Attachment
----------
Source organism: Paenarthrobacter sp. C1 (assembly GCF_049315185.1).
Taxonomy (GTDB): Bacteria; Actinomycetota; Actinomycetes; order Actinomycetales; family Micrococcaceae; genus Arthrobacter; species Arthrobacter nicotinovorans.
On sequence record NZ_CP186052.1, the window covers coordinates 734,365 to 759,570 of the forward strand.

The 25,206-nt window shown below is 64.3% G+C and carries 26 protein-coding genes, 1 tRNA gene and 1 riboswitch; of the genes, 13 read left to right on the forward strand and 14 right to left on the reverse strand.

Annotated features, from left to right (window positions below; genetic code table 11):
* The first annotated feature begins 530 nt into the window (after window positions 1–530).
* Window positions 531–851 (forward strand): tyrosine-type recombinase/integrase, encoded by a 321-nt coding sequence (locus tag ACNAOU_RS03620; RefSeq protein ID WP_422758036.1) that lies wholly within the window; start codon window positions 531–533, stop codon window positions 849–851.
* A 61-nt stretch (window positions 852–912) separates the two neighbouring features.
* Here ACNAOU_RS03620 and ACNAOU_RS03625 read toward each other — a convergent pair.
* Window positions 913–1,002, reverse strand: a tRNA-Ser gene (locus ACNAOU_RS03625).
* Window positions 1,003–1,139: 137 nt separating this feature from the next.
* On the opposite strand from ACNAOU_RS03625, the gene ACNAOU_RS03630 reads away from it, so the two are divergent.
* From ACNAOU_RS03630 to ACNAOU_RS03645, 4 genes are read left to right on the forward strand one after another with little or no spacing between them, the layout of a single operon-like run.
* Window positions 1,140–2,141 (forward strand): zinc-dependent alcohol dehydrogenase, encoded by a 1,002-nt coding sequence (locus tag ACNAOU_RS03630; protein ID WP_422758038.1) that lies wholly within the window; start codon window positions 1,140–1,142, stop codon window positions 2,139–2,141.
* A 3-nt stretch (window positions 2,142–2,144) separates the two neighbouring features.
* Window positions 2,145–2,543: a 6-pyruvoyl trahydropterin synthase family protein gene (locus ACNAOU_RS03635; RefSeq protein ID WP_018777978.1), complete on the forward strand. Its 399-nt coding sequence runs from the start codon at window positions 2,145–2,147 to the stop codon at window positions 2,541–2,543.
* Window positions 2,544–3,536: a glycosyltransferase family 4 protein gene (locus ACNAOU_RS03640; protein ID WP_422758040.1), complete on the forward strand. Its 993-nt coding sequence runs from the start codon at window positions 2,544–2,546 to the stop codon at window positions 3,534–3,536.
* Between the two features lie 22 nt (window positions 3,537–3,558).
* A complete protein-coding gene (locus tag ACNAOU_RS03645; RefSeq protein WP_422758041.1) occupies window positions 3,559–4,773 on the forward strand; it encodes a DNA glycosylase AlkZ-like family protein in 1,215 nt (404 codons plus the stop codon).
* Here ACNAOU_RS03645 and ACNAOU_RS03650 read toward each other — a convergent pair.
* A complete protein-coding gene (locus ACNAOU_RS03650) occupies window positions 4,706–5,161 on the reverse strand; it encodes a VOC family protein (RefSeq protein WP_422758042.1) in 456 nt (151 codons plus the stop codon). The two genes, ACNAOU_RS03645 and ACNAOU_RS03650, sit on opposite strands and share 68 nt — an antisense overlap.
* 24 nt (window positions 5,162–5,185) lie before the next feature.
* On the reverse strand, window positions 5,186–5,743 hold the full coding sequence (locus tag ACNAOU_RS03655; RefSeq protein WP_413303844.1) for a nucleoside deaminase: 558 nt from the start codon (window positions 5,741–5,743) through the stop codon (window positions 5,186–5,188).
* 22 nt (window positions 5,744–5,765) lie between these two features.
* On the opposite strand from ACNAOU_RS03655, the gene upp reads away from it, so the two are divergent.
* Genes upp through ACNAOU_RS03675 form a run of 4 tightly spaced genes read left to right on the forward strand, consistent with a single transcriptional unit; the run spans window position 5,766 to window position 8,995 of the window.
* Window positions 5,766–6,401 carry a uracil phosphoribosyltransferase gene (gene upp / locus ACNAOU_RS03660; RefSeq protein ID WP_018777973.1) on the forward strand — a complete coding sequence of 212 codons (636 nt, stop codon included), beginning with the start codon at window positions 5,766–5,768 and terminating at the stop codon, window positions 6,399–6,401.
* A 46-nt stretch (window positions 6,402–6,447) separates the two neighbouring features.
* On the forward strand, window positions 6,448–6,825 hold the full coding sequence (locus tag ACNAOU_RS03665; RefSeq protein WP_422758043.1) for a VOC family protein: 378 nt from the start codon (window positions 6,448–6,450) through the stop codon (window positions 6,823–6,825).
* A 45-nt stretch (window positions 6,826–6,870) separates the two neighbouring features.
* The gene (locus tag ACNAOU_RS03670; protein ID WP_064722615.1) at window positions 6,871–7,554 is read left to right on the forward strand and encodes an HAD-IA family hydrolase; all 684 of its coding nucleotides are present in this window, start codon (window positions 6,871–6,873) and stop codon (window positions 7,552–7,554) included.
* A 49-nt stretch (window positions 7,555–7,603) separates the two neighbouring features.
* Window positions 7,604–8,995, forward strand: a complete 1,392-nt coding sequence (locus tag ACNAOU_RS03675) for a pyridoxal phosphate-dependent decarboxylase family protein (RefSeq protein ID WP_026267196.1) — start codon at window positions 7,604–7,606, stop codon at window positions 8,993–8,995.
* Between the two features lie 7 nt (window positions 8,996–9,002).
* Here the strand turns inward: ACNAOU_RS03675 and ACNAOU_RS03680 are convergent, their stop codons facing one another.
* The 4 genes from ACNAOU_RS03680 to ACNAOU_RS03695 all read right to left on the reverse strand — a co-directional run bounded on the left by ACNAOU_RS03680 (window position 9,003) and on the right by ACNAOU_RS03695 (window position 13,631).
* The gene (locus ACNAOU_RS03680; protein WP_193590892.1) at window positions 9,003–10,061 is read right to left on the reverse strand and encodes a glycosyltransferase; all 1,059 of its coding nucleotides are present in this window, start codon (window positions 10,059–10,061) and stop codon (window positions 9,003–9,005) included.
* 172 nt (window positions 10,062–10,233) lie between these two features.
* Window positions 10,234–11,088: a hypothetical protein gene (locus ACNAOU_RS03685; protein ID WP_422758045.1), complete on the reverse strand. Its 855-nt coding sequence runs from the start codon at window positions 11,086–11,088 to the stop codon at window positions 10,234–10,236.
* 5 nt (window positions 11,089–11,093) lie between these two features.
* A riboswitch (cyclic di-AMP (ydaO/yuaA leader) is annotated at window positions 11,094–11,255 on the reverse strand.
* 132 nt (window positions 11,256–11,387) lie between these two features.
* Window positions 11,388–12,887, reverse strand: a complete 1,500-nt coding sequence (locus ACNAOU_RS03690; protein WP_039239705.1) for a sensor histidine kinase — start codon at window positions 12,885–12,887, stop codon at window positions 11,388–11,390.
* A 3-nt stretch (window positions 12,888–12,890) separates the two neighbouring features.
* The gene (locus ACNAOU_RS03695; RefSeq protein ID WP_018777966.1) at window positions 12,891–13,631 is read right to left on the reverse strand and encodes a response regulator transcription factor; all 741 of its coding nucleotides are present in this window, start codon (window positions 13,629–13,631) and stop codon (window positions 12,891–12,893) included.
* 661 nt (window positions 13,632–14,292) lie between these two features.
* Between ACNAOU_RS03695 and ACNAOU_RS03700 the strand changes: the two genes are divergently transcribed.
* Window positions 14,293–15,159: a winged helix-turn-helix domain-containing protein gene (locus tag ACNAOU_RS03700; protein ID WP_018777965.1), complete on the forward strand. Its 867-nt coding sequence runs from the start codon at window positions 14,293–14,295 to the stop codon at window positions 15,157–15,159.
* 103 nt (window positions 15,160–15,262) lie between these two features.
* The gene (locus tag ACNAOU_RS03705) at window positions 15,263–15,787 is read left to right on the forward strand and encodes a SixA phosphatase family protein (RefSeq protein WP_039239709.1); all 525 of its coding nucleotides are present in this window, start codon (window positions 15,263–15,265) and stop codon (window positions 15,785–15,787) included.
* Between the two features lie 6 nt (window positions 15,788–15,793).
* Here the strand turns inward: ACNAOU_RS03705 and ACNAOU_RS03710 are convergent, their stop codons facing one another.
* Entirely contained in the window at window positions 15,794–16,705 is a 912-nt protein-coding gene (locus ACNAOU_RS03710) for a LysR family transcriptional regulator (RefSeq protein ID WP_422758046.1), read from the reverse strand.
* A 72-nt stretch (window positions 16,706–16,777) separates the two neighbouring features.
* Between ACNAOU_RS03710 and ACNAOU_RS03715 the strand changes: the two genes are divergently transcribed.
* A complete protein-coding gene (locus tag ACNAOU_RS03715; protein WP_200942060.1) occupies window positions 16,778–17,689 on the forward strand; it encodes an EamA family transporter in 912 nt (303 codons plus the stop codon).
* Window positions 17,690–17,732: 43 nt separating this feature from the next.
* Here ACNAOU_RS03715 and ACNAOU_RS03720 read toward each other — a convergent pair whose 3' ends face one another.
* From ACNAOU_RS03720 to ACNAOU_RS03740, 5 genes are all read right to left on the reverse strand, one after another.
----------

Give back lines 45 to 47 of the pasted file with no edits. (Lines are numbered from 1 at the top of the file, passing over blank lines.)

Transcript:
* The gene (locus ACNAOU_RS03695; RefSeq protein ID WP_018777966.1) at window positions 12,891–13,631 is read right to left on the reverse strand and encodes a response regulator transcription factor; all 741 of its coding nucleotides are present in this window, start codon (window positions 13,629–13,631) and stop codon (window positions 12,891–12,893) included.
* 661 nt (window positions 13,632–14,292) lie between these two features.
* Between ACNAOU_RS03695 and ACNAOU_RS03700 the strand changes: the two genes are divergently transcribed.